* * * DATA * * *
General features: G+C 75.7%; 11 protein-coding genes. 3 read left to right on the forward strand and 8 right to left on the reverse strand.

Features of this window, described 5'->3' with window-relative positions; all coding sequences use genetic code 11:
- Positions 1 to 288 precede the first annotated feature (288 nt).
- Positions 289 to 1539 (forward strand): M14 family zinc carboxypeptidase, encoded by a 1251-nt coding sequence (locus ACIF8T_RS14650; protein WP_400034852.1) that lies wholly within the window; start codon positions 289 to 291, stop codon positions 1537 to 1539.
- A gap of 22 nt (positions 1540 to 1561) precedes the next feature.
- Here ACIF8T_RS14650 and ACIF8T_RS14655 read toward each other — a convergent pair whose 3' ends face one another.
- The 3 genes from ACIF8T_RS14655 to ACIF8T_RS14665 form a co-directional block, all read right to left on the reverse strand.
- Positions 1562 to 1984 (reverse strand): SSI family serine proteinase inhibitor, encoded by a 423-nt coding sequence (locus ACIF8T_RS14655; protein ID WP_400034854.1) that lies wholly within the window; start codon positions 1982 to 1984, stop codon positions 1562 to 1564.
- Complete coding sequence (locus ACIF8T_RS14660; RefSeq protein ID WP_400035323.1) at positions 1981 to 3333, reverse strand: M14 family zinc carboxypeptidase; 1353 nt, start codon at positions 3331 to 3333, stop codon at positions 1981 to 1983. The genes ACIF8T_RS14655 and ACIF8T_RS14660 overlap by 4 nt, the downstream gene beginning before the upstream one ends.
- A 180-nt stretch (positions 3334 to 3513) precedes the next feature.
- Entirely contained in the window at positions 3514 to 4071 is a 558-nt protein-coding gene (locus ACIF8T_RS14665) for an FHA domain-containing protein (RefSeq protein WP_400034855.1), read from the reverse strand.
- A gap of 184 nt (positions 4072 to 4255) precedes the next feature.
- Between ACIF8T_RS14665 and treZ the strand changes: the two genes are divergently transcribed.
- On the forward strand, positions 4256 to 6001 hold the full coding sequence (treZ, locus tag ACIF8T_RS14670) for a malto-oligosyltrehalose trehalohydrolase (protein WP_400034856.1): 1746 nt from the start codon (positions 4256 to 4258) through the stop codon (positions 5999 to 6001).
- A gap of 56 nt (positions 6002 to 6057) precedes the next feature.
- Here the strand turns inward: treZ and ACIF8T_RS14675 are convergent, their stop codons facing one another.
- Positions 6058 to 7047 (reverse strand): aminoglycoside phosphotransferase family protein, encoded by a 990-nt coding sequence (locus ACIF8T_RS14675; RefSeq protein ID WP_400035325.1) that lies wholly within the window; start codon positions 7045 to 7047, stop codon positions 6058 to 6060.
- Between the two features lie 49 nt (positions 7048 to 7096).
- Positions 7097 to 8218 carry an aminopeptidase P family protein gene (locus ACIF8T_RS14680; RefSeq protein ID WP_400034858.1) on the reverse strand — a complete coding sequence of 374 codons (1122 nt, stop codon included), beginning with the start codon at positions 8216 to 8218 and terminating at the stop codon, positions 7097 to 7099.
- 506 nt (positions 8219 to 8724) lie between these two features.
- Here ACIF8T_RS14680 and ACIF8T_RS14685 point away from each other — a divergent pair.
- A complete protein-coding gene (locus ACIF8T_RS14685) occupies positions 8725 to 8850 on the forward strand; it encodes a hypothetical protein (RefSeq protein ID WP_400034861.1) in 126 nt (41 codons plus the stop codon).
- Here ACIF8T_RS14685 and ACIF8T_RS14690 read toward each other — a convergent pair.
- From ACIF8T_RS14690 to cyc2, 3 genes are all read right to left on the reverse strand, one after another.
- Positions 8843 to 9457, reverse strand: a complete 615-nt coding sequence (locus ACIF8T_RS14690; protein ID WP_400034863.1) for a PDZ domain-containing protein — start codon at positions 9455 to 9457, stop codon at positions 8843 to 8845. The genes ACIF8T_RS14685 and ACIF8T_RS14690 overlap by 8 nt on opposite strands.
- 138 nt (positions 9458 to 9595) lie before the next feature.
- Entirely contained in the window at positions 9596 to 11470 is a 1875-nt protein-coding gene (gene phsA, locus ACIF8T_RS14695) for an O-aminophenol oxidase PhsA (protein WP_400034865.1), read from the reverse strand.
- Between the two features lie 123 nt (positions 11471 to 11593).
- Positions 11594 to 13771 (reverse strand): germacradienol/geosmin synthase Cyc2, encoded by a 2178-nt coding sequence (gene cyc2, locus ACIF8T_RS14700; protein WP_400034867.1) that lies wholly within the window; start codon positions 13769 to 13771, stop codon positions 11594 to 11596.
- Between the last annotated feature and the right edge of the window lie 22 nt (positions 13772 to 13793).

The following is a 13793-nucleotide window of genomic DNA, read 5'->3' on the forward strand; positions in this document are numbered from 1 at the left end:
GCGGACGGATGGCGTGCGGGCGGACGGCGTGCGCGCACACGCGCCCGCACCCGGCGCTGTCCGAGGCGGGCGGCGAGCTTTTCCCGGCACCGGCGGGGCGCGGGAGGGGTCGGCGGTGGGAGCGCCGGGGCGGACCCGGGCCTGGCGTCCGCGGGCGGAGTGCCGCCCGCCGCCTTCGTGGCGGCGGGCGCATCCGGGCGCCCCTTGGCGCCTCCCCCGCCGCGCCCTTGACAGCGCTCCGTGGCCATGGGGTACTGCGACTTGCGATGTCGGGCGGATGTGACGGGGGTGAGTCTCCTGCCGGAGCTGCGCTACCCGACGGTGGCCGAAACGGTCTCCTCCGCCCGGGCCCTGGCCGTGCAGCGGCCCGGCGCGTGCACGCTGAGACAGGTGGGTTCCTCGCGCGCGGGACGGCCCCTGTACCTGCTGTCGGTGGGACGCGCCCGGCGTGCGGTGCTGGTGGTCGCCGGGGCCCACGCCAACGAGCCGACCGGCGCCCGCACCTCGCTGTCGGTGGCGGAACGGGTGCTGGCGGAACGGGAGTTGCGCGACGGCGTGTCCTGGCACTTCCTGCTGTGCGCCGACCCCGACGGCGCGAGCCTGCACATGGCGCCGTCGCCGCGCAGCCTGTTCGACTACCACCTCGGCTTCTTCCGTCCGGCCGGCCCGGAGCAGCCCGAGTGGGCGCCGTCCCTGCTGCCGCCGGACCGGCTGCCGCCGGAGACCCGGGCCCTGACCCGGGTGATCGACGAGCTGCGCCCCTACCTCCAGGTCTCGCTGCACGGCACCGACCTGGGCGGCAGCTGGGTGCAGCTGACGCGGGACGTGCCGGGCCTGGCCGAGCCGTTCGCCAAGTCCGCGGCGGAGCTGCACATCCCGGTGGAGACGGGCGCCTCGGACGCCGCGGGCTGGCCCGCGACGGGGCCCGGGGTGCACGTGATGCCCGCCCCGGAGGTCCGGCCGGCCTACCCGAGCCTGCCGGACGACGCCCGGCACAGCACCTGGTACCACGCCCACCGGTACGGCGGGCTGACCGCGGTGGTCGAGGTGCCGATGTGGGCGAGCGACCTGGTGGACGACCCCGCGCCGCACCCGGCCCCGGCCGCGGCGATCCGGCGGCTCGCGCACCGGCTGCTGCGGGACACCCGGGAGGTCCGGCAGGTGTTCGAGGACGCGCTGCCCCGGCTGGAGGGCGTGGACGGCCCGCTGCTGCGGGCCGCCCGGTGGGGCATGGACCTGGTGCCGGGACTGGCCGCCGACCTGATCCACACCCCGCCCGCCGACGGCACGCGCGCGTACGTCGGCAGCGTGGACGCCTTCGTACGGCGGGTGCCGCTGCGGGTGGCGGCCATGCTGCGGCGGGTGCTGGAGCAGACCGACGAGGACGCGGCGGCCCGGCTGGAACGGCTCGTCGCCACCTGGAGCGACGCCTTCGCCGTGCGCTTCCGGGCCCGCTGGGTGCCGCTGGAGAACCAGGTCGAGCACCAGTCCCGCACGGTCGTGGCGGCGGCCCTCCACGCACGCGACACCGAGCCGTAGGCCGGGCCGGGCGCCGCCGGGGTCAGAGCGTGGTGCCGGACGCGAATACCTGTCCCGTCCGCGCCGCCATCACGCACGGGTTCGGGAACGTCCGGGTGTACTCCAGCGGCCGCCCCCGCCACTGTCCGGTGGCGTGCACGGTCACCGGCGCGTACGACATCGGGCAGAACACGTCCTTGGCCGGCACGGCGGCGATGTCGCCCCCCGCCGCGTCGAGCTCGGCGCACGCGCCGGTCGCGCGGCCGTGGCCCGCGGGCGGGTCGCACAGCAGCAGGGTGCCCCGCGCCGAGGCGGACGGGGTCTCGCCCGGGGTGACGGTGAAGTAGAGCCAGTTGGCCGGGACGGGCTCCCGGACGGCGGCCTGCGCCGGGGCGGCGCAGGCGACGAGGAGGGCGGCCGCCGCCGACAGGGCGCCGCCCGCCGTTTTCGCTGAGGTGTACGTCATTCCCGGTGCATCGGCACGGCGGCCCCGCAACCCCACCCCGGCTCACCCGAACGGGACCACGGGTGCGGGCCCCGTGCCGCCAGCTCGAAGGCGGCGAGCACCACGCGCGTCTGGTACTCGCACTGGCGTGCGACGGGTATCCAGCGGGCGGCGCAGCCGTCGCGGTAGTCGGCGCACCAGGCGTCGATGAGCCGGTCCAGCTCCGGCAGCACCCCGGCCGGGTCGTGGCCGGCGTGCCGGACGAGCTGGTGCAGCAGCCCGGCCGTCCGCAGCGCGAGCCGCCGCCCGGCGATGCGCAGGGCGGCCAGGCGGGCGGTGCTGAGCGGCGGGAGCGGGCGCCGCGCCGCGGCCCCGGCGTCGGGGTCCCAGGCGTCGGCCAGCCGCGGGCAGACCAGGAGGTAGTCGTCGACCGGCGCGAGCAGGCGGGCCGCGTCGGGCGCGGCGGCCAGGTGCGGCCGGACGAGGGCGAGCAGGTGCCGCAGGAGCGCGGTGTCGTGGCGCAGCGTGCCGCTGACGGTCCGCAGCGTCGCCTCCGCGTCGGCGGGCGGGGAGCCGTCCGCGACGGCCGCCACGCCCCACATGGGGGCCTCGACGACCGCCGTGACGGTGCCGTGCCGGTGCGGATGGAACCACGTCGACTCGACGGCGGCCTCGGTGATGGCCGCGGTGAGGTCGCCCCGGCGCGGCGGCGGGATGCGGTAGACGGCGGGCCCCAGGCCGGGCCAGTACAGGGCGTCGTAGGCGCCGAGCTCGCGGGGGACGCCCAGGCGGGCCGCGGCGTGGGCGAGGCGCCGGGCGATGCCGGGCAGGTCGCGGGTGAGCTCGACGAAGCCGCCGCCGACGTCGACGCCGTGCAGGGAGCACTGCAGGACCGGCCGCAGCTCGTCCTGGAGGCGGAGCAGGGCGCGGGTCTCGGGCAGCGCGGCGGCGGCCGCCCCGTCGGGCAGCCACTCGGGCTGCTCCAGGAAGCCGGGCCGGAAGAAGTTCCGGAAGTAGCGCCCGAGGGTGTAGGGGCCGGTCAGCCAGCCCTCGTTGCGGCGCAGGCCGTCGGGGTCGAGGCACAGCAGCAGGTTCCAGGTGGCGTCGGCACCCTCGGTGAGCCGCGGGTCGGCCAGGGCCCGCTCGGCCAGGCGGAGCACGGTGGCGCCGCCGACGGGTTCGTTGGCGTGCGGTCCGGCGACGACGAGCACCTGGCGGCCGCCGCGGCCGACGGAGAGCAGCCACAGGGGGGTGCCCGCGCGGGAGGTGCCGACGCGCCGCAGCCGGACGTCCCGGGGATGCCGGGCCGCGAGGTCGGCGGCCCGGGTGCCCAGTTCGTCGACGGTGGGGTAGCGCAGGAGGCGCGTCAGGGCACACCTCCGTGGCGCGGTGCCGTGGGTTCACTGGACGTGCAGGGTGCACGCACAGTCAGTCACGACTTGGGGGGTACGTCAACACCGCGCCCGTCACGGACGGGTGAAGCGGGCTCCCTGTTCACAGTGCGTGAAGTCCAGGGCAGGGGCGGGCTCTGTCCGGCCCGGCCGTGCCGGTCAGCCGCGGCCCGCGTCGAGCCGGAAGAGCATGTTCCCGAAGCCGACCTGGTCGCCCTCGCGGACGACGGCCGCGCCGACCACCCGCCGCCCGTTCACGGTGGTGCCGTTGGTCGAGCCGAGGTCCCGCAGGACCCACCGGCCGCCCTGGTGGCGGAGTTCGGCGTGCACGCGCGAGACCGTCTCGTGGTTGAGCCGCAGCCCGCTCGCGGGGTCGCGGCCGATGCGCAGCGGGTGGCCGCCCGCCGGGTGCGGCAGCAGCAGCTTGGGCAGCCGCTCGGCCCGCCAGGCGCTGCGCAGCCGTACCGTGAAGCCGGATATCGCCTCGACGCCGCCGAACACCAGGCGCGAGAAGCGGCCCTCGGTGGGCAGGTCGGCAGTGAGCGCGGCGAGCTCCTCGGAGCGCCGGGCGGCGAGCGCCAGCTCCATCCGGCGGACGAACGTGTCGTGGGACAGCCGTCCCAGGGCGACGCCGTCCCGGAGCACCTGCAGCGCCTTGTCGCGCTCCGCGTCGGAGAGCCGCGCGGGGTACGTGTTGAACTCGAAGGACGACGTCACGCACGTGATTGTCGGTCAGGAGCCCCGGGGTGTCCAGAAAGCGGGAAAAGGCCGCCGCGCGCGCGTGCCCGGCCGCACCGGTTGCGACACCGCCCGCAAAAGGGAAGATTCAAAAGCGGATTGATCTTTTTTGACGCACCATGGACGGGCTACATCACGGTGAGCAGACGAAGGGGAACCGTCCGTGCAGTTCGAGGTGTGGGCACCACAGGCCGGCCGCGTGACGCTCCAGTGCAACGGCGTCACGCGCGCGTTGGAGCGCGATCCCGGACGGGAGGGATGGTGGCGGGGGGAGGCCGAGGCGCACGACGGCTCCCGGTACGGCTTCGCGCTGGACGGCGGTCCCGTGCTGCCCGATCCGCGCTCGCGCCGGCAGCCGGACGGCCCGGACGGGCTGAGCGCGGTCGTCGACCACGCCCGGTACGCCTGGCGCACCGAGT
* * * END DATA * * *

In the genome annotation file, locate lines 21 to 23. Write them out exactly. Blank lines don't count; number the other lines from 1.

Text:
- Here ACIF8T_RS14680 and ACIF8T_RS14685 point away from each other — a divergent pair.
- A complete protein-coding gene (locus ACIF8T_RS14685) occupies positions 8725 to 8850 on the forward strand; it encodes a hypothetical protein (RefSeq protein ID WP_400034861.1) in 126 nt (41 codons plus the stop codon).
- Here ACIF8T_RS14685 and ACIF8T_RS14690 read toward each other — a convergent pair.